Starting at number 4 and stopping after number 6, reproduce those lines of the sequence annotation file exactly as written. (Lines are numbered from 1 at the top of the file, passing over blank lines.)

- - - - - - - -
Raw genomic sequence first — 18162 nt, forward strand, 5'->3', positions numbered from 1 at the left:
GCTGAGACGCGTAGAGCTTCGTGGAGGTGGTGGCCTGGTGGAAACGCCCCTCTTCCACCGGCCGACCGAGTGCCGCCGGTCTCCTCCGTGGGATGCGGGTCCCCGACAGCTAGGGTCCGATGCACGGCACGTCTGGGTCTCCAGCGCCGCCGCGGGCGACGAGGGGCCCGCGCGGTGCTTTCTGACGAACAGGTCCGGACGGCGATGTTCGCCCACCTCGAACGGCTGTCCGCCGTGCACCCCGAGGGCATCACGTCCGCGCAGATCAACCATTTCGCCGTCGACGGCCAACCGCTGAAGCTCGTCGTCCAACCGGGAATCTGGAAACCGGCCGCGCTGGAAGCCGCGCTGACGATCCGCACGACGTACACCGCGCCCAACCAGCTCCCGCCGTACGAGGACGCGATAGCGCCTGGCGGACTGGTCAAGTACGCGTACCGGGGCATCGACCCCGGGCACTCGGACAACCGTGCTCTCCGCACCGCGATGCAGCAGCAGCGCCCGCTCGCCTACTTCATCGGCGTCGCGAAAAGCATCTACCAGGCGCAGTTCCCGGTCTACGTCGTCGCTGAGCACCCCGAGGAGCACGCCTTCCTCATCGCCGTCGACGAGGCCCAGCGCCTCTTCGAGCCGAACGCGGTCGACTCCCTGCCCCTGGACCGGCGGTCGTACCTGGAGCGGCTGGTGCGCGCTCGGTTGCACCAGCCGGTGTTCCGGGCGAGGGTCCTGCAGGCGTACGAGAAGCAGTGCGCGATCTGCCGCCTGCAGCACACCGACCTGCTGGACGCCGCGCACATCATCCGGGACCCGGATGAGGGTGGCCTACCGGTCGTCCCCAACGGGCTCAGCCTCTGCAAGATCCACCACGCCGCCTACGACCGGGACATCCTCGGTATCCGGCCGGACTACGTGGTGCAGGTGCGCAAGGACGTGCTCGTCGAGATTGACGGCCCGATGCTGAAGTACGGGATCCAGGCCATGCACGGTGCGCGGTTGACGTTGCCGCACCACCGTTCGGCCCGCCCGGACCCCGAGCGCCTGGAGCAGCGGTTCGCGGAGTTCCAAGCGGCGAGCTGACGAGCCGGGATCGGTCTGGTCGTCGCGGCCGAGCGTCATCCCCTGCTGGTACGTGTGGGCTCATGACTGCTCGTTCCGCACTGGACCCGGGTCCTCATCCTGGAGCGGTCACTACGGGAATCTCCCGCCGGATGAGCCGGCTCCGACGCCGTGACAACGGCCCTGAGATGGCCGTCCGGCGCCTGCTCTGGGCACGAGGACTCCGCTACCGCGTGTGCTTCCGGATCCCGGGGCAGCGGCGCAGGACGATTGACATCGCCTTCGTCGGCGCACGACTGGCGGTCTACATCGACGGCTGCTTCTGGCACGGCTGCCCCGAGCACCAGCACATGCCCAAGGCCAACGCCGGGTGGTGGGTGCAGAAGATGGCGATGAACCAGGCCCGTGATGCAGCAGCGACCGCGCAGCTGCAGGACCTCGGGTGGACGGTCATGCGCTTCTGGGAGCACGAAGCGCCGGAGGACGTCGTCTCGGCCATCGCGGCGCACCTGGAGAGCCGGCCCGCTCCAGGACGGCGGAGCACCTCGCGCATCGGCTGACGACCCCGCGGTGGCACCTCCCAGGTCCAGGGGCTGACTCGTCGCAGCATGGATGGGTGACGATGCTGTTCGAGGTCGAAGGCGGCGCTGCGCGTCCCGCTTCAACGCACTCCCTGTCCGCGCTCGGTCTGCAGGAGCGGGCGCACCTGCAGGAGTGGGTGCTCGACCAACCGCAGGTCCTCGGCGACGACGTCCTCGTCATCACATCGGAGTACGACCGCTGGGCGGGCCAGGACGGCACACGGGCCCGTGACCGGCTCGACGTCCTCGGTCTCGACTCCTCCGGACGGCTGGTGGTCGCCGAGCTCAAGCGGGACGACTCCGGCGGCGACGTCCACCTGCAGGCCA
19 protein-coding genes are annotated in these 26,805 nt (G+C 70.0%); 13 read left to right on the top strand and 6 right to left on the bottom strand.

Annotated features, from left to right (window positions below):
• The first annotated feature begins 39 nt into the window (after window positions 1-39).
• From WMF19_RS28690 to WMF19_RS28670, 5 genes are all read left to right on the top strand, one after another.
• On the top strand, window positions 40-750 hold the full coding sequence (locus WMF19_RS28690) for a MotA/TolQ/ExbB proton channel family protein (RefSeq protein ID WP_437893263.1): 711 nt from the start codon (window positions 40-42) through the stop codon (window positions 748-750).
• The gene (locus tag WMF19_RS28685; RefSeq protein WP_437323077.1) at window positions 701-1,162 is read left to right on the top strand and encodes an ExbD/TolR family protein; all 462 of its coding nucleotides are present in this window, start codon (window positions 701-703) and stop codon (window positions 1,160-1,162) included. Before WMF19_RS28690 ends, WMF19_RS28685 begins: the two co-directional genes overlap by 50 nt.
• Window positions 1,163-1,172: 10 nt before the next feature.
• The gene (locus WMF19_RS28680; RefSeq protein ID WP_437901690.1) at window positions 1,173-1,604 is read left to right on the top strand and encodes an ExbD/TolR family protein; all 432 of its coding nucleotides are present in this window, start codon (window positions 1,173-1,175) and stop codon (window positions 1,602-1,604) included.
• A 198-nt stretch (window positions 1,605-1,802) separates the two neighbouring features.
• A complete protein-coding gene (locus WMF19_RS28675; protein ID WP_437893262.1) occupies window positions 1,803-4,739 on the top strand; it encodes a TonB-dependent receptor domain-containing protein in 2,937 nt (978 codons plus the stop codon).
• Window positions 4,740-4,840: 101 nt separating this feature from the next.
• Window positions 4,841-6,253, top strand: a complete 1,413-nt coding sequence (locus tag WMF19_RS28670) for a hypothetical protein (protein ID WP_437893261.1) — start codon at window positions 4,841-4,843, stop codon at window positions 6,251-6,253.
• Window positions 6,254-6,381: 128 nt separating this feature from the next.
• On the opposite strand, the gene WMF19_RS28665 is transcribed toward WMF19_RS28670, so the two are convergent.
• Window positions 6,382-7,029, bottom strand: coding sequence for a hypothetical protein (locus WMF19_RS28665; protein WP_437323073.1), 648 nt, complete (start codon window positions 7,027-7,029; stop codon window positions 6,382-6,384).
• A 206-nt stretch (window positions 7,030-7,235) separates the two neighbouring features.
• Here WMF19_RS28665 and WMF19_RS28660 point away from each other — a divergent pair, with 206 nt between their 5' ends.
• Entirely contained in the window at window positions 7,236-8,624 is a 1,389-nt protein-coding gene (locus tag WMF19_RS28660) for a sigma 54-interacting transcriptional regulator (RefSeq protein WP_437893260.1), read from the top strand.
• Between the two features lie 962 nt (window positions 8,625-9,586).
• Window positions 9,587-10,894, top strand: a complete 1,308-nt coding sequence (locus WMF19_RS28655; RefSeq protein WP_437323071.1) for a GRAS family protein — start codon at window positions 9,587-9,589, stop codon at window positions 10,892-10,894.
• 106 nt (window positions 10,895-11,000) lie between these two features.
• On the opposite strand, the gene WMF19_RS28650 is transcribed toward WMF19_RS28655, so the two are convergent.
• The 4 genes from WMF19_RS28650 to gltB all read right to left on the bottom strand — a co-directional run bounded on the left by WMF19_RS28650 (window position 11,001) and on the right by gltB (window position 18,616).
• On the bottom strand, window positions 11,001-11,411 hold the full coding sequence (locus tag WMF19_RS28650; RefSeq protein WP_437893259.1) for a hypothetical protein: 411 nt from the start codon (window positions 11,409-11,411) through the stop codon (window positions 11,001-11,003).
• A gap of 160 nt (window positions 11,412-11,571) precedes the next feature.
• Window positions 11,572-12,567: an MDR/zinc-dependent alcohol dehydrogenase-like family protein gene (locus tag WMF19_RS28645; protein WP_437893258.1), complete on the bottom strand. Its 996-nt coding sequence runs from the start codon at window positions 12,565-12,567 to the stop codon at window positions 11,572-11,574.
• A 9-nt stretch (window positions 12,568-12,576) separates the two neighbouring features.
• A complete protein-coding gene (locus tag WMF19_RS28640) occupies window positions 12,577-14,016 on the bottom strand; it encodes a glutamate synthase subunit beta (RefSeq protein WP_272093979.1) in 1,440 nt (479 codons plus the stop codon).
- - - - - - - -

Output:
Annotated features, from left to right (window positions below):
• The first annotated feature begins 39 nt into the window (after window positions 1-39).
• From WMF19_RS28690 to WMF19_RS28670, 5 genes are all read left to right on the top strand, one after another.